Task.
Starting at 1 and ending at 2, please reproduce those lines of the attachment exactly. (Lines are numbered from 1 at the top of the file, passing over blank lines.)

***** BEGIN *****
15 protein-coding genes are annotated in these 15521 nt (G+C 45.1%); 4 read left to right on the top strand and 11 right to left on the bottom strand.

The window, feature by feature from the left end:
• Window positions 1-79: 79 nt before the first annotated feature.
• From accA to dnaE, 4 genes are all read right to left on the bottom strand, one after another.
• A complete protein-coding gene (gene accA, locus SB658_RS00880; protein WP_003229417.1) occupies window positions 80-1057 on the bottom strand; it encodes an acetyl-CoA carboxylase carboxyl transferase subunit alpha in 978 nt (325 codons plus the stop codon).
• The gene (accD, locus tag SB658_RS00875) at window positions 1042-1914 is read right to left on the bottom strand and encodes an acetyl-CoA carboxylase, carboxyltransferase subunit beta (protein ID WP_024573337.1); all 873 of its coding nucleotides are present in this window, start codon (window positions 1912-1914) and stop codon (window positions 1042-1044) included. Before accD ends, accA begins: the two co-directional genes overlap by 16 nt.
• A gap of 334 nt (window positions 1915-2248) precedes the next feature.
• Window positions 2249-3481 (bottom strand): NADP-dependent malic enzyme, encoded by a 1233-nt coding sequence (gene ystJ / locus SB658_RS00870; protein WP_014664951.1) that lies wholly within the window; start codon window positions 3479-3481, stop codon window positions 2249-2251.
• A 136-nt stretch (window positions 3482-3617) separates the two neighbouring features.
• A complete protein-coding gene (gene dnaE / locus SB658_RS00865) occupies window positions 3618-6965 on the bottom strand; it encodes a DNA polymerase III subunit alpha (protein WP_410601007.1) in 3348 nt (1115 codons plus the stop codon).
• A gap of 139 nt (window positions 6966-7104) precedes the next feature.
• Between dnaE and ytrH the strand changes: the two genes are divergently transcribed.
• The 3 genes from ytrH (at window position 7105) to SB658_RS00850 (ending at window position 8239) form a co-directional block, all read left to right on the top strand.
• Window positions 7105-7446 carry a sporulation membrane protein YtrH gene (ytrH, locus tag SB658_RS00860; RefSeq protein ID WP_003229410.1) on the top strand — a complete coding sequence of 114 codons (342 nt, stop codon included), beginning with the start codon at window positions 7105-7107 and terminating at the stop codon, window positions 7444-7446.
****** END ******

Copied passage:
15 protein-coding genes are annotated in these 15521 nt (G+C 45.1%); 4 read left to right on the top strand and 11 right to left on the bottom strand.

The window, feature by feature from the left end: